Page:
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EarthSky // Today's Image Release Date: Nov 23, 2013

Comet ISON nears the sun

Comet ISON is now inside the orbit of Mercury. It’s on the last leg of its journey sunward, a journey that began at least a million years ago.

View larger. | Gerald Rhemann in Namibia in SW Africa captured this photo of Comet ISON on November 21, 2013, one week before its encounter with the sun.  Visit Gerald's website Sky Vistas.

View larger. | Gerald Rhemann in Namibia in SW Africa captured this photo of Comet ISON on November 21, 2013, one week before its encounter with the sun. Visit Gerald’s website Sky Vistas. Used with permission.

At least a million Earth-years ago, the icy chunk we know as Comet C/2012 S1 ISON began its journey sunward from the Oort Cloud surrounding our solar system. Comet ISON will reach its perihelion – closest point to the sun – on Thursday, November 28, 2013. One week beforehand, on November 21, Gerald Rhemann in Namibia in southwestern Africa captured this beautiful photo of ISON, now in the last leg of its long journey. Details of the photo are:

Date: 21.11.2013 UT 02h49m
Location: Farm Tivoli, Namibia/SW Africa
Telescope: ASA 12″ N f 3.8 Astrograph
Camera: FLI ML 8300
Mount: ASA DDM85
Exposure time: LRGB 3/2/2/2 min.

Thank you, Gerald!

ISON is considered a sun-diving comet. At its closest, it will skim very close to the sun, just 724,000 miles (1,165,000 km) above the sun’s surface.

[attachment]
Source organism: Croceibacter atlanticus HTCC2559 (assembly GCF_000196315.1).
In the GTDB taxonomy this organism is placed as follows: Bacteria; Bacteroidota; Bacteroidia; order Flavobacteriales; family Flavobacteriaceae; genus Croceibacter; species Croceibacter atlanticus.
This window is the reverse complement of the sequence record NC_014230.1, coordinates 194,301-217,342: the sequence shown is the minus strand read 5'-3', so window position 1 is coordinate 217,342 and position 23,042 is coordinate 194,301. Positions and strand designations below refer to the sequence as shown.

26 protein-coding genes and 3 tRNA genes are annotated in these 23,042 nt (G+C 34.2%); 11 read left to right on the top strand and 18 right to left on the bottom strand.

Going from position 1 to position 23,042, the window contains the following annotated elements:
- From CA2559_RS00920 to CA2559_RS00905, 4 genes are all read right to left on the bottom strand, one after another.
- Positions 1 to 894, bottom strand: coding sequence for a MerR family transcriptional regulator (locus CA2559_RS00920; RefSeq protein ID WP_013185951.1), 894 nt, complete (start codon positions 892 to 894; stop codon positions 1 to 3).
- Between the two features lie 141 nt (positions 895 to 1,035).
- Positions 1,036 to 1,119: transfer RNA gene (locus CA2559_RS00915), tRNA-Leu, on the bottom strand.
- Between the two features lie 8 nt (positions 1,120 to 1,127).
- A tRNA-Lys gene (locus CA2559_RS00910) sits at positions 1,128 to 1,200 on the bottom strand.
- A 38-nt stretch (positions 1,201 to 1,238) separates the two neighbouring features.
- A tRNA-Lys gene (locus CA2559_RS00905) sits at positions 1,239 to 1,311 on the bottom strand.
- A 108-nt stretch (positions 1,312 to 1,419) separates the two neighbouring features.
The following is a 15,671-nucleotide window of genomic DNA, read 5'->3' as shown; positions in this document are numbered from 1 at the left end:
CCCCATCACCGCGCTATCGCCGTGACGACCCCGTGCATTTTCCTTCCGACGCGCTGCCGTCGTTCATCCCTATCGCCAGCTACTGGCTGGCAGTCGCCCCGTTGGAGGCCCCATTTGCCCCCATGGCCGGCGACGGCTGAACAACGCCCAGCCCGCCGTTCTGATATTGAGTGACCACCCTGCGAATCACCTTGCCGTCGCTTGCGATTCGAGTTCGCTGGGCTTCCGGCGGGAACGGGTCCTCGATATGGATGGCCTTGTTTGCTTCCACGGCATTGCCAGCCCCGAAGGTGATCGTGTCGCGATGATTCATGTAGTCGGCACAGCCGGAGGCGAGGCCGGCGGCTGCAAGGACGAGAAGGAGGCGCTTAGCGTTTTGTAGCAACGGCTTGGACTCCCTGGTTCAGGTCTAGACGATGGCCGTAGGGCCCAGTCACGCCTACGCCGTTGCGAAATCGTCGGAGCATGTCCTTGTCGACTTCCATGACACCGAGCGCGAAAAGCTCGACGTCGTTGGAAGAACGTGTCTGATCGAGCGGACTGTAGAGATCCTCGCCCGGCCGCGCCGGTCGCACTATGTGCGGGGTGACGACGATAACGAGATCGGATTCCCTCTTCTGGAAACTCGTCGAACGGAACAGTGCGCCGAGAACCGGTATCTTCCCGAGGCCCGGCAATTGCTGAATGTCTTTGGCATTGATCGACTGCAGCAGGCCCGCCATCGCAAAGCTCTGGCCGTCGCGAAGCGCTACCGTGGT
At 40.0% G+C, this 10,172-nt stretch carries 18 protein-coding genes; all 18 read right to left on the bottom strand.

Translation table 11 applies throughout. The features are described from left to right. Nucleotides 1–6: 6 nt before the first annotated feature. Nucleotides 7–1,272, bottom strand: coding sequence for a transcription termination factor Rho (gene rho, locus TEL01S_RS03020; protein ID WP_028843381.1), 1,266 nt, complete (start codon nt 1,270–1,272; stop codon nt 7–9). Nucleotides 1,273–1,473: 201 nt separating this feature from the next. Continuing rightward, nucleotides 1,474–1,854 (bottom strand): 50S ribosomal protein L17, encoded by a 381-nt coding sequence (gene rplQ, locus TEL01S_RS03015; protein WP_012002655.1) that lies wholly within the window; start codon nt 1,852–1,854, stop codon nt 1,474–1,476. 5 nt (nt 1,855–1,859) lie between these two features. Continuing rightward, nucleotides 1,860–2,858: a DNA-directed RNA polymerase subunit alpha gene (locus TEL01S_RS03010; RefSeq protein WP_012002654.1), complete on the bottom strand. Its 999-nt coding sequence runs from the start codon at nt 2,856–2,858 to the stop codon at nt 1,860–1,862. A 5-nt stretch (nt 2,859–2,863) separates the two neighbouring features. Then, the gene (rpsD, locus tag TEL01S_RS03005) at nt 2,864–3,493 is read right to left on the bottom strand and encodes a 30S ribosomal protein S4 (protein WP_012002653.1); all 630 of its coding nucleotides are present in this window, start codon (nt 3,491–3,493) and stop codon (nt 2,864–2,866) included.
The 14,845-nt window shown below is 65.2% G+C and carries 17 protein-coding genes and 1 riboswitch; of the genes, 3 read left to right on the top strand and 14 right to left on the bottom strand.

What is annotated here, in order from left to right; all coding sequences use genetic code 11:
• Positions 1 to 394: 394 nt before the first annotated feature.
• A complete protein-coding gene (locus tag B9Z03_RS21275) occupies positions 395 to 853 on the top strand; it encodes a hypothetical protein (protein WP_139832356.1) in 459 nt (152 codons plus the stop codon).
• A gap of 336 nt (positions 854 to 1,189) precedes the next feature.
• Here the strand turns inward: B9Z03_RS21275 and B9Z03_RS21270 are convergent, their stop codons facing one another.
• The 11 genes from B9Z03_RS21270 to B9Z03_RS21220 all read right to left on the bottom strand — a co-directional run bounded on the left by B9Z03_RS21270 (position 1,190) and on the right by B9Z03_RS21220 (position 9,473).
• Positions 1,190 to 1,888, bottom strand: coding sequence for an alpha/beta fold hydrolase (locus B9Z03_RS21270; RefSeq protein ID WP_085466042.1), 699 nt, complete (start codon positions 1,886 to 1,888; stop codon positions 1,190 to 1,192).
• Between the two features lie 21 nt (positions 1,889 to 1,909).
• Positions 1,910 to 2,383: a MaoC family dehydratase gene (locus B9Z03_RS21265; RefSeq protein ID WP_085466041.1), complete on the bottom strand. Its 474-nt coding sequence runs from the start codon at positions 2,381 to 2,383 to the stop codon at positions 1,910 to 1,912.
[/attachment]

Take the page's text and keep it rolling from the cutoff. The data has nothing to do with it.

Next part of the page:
If Comet ISON is able to sweep past the sun and head back toward the outer solar system again without breaking up, it may become visible to the eye alone in the predawn sky in early December.

View larger. | Our friend Annie Lewis in Madrid, Spain caught Comet ISON on Saturday morning, November 23, near the planets Mercury and Saturn.  Thank you, Annie!  Notice that the comet is very low in eastern predawn twilight.  Annie's camera caught it, but your eye may not.

View larger. | Our friend Annie Lewis in Madrid, Spain caught Comet ISON on Saturday morning, November 23, near the planets Mercury and Saturn. Thank you, Annie! Notice that the comet is very low in eastern predawn twilight. Annie’s camera caught it, but your eye may not.

Can you still see Comet ISON.  It's getting difficult because the comet is so near the sunrise.  This chart shows the comet's location Sunday morning.   It'll be near Saturn and Mercury, which are poised for a close conjunction on November 25 and 26.

On Sunday morning, November 24, the comet will still be near Saturn and Mercury, which, by the way, are poised for a close conjunction on November 25 and 26. Will you be able to see the comet? You’ll need a pristine sky – clear all the way to the horizon – and binoculars to scan near the planets.

Here is Comet ISON Monday morning, November 25.  See how it's even farther below Mercury and Saturn than on Sunday?  It'll encounter the sun on November 28.

Here is Comet ISON Monday morning, November 25. See how it’s even farther below Mercury and Saturn than on Sunday? It’s heading toward the sun! It’ll come closest to the sun on November 28. If it survives, it might then become a bright object in our predawn sky.

ISON best early December, east before dawn.

If Comet ISON survives its close sweep past the sun, it should emerge back into our eastern predawn sky in early December. Fingers crossed!

Everything you need to know: Comet ISON in 2013

Close pairing of Saturn and Mercury dawn November 25 and 26

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